CARNOUSTIE, Scotland — If Boo Weekley wins this week’s 136th British Open, the claret jug is likely to become the world’s most expensive spittoon.
In a game historically defined by snobbery, silver spoons and country club pretension, Weekley is a provincial hurricane of fresh air. The 33-year-old native of Milton, Fla., might fit in at Carnoustie like a banjo with the Boston Pops. But after 36 impressive holes on the Angus Monster, there’s no doubt that Weekley belongs at the British Open.
Turns out the 18-hole hardpan otherwise known as Tanglewood Golf Course requires the same bump-and-run mastery as links golf.
“It’s very similar to how it is back home on the golf course I grew up on,” Weekley said after adding a 72 to his opening 68 yesterday at Carnoustie to move within four strokes of midpoint leader Sergio Garcia. “It’s a lot shorter, the one I grew up on, but it’s firm like this and it plays pretty fast … I like links golf.”
Weekley does not, however, particularly fancy Scottish food.
“It’s been rough,” Weekley said. “It’s different eating here than back home. Ain’t got no sweet tea, and ain’t got no fried chicken.”
They don’t sell no dip in Scotland, neither. In fact, it’s considered extremely bad form to spit in public at all in Britain, one of several reasons former British Open champion David Duval wasn’t particularly revered by the locals during his victory at Lytham & St. Annes in 2001.
But pleasing outsiders has never been high on Weekley’s agenda. Though he’s still trying to quit tobacco, Weekley brought his own stock of snuff with him from the Florida panhandle, arriving at the Edinburgh airport before last week’s Scottish Open with more than 50 cans of smuggled-in Skoal.
If you think you’re starting to get a pretty clear picture of Weekley, trust us, you don’t know the half of it.
You see, there’s provincial. And then there’s Boo. He’s more country boy than pure redneck, more ingratiating Gomer Pyle than grating John Daly.
Nicknamed Boo for his childhood fascination with Yogi’s Bear’s sidekick, Thomas Brent Weekley largely grew up on his grandparent’s soybean and cotton farm outside of Milton, a town on the Blackwater River frozen between the Alabama border and the Gulf of Mexico. Hurricanes and big storms used to flood the river and deposit alligators on the family’s front porch. Weekley would lasso the gators, pitch them in the back of his pickup and “relocate ‘em.”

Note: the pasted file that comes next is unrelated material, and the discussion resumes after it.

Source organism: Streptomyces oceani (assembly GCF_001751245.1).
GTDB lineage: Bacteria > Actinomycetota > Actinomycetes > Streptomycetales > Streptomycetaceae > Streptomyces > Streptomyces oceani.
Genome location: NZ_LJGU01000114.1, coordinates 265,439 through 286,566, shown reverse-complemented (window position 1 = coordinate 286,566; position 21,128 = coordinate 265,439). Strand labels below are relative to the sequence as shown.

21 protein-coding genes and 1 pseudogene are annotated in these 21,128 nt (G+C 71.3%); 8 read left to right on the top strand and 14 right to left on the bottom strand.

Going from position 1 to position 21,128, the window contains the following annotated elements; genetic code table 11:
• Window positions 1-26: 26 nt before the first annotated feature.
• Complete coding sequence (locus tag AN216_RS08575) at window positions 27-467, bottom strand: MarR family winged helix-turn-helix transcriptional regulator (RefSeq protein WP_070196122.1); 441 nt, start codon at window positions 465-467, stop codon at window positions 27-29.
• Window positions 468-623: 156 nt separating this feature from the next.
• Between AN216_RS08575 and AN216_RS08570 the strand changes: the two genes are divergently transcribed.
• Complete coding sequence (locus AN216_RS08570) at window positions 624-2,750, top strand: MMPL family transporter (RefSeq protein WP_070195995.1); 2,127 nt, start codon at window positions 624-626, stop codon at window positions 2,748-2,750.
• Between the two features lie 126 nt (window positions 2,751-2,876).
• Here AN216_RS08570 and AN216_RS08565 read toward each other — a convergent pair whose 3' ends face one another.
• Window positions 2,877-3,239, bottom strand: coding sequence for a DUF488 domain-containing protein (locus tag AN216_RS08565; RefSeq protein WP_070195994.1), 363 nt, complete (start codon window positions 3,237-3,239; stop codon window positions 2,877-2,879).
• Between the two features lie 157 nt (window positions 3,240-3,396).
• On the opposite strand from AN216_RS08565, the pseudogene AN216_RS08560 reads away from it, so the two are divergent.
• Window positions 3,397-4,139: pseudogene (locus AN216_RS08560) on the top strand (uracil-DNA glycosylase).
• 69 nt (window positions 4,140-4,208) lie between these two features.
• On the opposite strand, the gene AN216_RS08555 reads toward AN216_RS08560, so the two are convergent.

He never had much interest in school or TV or video games. He spent two semesters at Abraham Baldwin Agricultural College in Tifton, Ga., a school noted for its rodeo program. But primarily, he always has liked playing golf. After terrorizing the minitours for years, Boo broke through at Q-School in 2001, skipping the Nationwide Tour entirely and earning his 2002 PGA Tour card.
Weekley was suddenly sharing locker rooms with the likes of Tiger Woods and Phil Mickelson. He wasn’t ready, and maybe neither were they. He made few friends with his open, simple charm on the cliquish tour … and even fewer cuts.
He was knocked back down to the Nationwide Tour, where he served a four-year apprenticeship before graduating to the big show again after last season. He returned a little less naive as a person and a lot more mature as a player, posting a breakthrough victory at the Verizon Heritage Classic earlier this season with chip-ins on the 71st and 72nd holes.
In his major debut last month, he posted a respectable tie for 26th at the U.S. Open. And now, suddenly, he finds himself in the weekend mix in the oldest championship in golf, answering questions for a British press enthralled with his “yes, sir/no, sir” manners and magnetic backwardness. He already has had more than his share of awkward moments. After playing a round with Paul Lawrie at Loch Lomond in last week’s Scottish Open, Weekley made the mistake of telling the Brits he had never heard of the 1999 British Open champion, nor Jean Van de Velde. After all, aside from NASCAR, Weekley isn’t much on TV, nor any sporting history.